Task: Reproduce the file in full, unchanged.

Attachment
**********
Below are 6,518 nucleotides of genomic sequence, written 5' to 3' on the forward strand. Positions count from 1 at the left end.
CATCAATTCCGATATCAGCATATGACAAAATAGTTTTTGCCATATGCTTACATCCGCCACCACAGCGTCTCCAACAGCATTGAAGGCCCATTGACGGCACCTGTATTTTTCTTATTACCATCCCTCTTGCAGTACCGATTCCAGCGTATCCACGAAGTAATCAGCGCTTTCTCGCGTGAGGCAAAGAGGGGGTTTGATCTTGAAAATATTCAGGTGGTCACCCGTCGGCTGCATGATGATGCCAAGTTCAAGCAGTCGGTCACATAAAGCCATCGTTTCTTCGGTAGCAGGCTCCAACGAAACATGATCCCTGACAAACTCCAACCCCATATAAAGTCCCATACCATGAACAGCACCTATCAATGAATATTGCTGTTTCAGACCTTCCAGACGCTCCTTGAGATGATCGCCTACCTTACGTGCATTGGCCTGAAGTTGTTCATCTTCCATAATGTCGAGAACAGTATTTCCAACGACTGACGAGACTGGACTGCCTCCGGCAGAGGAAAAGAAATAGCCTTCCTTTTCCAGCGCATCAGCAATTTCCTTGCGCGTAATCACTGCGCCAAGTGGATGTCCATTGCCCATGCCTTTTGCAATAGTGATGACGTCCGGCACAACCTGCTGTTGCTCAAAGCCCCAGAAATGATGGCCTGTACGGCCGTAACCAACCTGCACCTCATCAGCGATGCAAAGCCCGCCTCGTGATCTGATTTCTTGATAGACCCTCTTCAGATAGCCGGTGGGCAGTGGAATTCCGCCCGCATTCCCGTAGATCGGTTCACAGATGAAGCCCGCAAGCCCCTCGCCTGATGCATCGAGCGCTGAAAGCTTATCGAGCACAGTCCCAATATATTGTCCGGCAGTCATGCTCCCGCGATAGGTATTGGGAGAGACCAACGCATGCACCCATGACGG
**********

Below are 6,518 nucleotides of genomic sequence, written 5' to 3' on the forward strand. Positions count from 1 at the left end.
CATCAATTCCGATATCAGCATATGACAAAATAGTTTTTGCCATATGCTTACATCCGCCACCACAGCGTCTCCAACAGCATTGAAGGCCCATTGACGGCACCTGTATTTTTCTTATTACCATCCCTCTTGCAGTACCGATTCCAGCGTATCCACGAAGTAATCAGCGCTTTCTCGCGTGAGGCAAAGAGGGGGTTTGATCTTGAAAATATTCAGGTGGTCACCCGTCGGCTGCATGATGATGCCAAGTTCAAGCAGTCGGTCACATAAAGCCATCGTTTCTTCGGTAGCAGGCTCCAACGAAACATGATCCCTGACAAACTCCAACCCCATATAAAGTCCCATACCATGAACAGCACCTATCAATGAATATTGCTGTTTCAGACCTTCCAGACGCTCCTTGAGATGATCGCCTACCTTACGTGCATTGGCCTGAAGTTGTTCATCTTCCATAATGTCGAGAACAGTATTTCCAACGACTGACGAGACTGGACTGCCTCCGGCAGAGGAAAAGAAATAGCCTTCCTTTTCCAGCGCATCAGCAATTTCCTTGCGCGTAATCACTGCGCCAAGTGGATGTCCATTGCCCATGCCTTTTGCAATAGTGATGACGTCCGGCACAACCTGCTGTTGCTCAAAGCCCCAGAAATGATGGCCTGTACGGCCGTAACCAACCTGCACCTCATCAGCGATGCAAAGCCCGCCTCGTGATCTGATTTCTTGATAGACCCTCTTCAGATAGCCGGTGGGCAGTGGAATTCCGCCCGCATTCCCGTAGATCGGTTCACAGATGAAGCCCGCAAGCCCCTCGCCTGATGCATCGAGCGCTGAAAGCTTATCGAGCACAGTCCCAATATATTGTCCGGCAGTCATGCTCCCGCGATAGGTATTGGGAGAGACCAACGCATGCACCCATGACGG